Maguire also expressed her deepest sympathies to the families of American and British soldiers who have died in this "immoral and illegal" invasion of Iraq.

Tragically, if a cease-fire is not called and the Anglo-American forces advance into Baghdad, many more will die. . . It is precisely because we care about each human life, and proclaim it sacred, that we vigil, fast, pray, and carry out civil disobedience until this war ends," stated Maguire.

For more information, contact Johnny Zokovitch (Pax Christi, USA) at 352-219-8419 or Michael Jones at 814-964-0078.

Peace Councilor Máiread Maguire Arrested in White House War Protest

UPDATE (March 27): Máiread Maguire and the other persons arrested were ticketed and released by police on Wednesday evening, March 26.

(Reuters, Wed. Mar 26, 2003: 3:18 PM ET)

By Sue Pleming

WASHINGTON (Reuters) - Police arrested two Nobel Peace prize winners along with more than 60 other people protesting on Wednesday near the White House against the U.S.-led war in Iraq.

Police handcuffed Mairead Corrigan maguire, who won the prize in 1976 for peace activism in the Northern Ireland conflict, and jody Williams, a 1997 winner for her work to ban land mines, after they refused to leave Lafayette park opposite the home of the U.S. president.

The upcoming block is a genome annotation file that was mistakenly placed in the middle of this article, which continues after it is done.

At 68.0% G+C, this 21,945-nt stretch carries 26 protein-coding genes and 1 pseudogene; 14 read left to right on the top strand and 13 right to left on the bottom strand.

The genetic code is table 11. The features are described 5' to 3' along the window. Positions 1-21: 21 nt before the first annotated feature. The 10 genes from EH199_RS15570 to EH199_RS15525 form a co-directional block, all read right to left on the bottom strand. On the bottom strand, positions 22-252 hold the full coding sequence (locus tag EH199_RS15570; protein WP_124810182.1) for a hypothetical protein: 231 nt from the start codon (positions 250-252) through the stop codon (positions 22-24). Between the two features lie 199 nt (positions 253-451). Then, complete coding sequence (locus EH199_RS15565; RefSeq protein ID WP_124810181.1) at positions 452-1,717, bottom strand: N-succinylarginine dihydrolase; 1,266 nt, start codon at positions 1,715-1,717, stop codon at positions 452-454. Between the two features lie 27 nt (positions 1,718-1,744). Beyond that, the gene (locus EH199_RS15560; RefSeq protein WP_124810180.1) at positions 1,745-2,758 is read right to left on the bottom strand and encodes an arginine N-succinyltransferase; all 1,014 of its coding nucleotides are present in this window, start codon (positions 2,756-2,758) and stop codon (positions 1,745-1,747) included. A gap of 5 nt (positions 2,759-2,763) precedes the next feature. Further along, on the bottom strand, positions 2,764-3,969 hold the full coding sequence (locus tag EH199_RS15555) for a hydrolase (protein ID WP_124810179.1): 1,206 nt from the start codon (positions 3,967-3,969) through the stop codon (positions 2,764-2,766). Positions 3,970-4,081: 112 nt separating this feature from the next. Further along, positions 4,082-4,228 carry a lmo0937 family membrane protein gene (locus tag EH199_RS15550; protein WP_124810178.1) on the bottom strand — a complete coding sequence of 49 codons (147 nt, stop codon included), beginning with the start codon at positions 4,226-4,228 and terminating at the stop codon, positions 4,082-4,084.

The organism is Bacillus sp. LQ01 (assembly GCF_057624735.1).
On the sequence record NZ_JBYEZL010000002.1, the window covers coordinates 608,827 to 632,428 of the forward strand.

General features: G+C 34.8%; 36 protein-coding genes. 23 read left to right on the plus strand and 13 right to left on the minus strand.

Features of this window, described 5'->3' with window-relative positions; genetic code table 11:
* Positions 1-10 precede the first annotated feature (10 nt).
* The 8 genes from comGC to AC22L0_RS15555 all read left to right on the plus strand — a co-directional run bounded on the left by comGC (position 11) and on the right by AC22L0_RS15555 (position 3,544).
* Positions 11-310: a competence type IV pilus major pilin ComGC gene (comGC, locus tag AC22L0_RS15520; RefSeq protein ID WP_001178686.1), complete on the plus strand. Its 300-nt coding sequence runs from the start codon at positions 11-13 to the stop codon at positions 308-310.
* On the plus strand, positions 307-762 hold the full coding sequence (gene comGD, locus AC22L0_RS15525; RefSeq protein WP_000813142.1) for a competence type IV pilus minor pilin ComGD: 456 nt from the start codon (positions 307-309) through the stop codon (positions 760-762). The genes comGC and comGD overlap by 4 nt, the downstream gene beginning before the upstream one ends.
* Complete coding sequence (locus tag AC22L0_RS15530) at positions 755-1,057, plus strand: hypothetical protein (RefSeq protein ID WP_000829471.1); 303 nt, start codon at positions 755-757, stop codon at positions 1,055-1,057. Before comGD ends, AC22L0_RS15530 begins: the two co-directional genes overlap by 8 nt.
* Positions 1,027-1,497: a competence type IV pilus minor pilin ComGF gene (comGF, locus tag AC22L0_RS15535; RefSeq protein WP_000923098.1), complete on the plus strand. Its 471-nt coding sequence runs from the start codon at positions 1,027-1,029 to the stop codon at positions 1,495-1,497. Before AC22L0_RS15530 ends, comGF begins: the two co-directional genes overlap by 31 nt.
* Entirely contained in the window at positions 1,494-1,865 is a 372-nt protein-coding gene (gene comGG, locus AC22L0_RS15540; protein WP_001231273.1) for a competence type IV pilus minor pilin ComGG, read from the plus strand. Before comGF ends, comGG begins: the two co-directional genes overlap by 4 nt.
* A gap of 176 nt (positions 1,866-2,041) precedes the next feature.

The Nobel laureates were detained along with religious leaders and Vietnam-era protester Daniel Ellsberg as they sat in a circle in the park and chanted "Peace, shalom." they held roses as well as gruesome posters showing civilian casualties from the war.

Maguire told Reuters before being taken away that she planned to stage an anti-war protest each day outside the White House until April 18, Good Friday on the Christian calendar.

"In Northern Ireland we were encouraged to resolve our problems with dialogue and i would like to see that happen here," added Maguire, who said she had asked President Bush to meet her.

Williams hugged Maguire before they were both handcuffed and loaded into a police van.

"This is what our democracy looks like," shouted Williams to reporters when she was handcuffed by police.

A spokesman for the U.S. Parks Police said nine people had been arrested for crossing a police line opposite the White House and that the rest were held for protesting without a permit. "We expect them all to be released within a couple of hours," he said.